Is Anxiety Sabotaging Your Weight Gain Plan?

Overlooked by many, undue worries are affecting the health of many people. Read on to find out how your worries might be messing up your weight and muscle gain goals

Do you often worry yourself sick? Do you panic whenever things don't go your way? Do you know that your constant anxiety could be undermining your weight and muscle gain plan?

Anxiety isn't just any emotion. It triggers powerful reactions within the body called the fight or flight response. This primal inborn response to stress prepares and protects us from perceived harm, whether real or imaginary, by stopping or slowing down digestion, constricting blood vessels, increasing blood flow and sweat, accelerating heart beat and sending a rush of adrenaline and other stress hormones through our body.

If we are still living in the Stone Age, the fight or flight response will save us from saber tooth tigers by priming us for an expected confrontation, or to run for our lives. However, in modern times, either response is no longer appropriate in most circumstances.

In fact, if the fight or flight response is constantly activated, it may even result in chronic suppression of the immune and digestive system, leaving you weak, exhausted, fearful and chronically thin.

To gain weight, absorption of nutrients from food is crucial. It is not enough just to stuff our face with food and supplements to pack on extra pounds and muscles. If your body isn't capable of breaking down and and absorbing all the stuff you put into your stomach, then you are just not going to see any results.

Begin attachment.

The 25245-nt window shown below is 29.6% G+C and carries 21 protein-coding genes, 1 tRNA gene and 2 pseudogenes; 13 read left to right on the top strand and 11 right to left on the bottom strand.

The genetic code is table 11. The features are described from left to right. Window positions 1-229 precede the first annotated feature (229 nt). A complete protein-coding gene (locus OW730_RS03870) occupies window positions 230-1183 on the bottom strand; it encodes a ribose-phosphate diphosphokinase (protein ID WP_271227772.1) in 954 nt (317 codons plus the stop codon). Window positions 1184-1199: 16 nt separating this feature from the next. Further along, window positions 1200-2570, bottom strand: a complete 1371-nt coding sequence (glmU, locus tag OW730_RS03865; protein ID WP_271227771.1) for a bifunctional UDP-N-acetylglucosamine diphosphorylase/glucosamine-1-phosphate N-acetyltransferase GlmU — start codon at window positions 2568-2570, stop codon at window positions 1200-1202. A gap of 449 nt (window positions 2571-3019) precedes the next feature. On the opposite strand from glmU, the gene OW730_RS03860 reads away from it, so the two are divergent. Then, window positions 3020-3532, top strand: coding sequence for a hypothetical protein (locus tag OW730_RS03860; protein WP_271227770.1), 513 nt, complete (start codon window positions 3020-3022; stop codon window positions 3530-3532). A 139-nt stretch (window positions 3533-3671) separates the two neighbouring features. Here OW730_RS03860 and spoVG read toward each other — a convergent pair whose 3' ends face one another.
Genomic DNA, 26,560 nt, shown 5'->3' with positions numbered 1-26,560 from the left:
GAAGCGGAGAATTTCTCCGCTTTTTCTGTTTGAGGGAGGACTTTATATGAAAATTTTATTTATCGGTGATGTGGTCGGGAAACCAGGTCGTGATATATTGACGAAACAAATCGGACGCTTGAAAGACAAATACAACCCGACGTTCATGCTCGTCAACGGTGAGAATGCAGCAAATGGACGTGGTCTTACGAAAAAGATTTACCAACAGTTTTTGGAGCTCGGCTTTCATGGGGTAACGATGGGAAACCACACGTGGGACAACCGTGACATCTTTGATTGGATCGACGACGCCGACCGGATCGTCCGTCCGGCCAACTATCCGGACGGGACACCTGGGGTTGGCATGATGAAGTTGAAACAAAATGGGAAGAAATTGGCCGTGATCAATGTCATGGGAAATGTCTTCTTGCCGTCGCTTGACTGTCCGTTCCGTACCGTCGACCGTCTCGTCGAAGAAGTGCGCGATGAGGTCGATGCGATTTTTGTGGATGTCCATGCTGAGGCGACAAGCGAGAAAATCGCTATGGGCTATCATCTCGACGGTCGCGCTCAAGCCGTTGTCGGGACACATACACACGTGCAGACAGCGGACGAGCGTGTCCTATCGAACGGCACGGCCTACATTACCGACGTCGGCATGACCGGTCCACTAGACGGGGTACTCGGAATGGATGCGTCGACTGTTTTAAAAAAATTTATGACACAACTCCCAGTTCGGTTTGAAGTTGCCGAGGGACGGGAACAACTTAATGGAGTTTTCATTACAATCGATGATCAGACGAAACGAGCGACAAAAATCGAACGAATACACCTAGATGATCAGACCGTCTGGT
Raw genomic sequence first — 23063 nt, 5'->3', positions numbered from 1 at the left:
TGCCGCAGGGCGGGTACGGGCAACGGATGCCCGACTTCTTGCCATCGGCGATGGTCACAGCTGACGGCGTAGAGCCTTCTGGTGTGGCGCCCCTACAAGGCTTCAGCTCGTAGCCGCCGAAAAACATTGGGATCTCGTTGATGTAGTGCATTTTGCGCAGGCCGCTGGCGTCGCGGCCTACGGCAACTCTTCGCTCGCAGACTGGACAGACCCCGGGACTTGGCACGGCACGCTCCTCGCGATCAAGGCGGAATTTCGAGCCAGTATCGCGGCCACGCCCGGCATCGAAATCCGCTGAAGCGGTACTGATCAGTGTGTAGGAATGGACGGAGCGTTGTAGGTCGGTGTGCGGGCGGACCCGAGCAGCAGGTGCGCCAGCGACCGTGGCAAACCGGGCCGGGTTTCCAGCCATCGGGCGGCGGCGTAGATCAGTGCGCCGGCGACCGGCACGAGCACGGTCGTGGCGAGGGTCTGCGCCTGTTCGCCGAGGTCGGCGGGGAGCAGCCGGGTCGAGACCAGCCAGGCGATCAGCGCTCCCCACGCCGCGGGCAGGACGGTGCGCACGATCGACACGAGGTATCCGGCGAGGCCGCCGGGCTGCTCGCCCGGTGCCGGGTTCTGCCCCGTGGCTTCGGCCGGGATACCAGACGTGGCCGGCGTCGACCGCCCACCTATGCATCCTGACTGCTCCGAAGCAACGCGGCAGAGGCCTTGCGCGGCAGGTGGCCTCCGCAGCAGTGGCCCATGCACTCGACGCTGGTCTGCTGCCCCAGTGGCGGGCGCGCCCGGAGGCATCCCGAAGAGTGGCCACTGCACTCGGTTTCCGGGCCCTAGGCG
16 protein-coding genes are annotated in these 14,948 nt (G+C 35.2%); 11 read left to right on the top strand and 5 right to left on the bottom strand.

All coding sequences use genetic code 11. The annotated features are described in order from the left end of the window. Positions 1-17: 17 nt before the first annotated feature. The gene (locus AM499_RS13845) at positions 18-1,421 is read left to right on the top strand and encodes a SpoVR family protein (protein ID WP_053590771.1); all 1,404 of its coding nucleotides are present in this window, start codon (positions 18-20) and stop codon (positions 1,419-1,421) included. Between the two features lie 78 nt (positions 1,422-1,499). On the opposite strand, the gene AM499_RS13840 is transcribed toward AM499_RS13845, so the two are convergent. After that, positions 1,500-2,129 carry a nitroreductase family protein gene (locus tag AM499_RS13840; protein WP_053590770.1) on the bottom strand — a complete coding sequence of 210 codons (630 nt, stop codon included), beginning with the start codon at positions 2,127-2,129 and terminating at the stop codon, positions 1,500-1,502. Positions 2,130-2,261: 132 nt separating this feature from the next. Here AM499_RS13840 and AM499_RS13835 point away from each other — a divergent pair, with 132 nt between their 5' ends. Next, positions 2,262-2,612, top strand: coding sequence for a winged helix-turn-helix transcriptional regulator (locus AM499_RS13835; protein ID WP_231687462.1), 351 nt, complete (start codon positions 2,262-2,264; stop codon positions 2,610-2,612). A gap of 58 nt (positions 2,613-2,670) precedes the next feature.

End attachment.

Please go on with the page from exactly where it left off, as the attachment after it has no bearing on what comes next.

So the next time you feel your anxiety rising up, try the following tips to calm yourself down before it ruins your digestive system:

  • Control your breathing. If you are breathing too quickly, slow down and breathe deeply, but be careful not to go into hyperventilation mode.

  • Count slowly from 1 to 10. Count 1 after one complete in and out breath, and so on.

  • Write down your worries. Don't let your thoughts run wild in your mind. Putting them down on paper will help you to see things clearly and also put them in their right perspective.

  • Meditate regularly. Meditation is a way to familiarize yourself with the workings of your own mind. With meditation, you will realize that most of your thoughts are, err, just thoughts. They are often not real and are either replays of past events or useless worries about the future.

  • Talk to someone. Don't keep your feelings bottled up. Talk over your worries with someone you can trust. If you prefer to remain anonymous, call free helplines manned by trained volunteers.

  • Focus on what you can do. It is not helpful to spend time worrying. Worrying is not going to help you to get anything done. Just focus on the one thing that you can do now, and then go do it.

If you find your feelings of anxiety becoming frequent and intense, do not hesitate to seek professional help to deal with your anxiety issue. Have confident that your anxieties can be overcome. Good luck and all the best!

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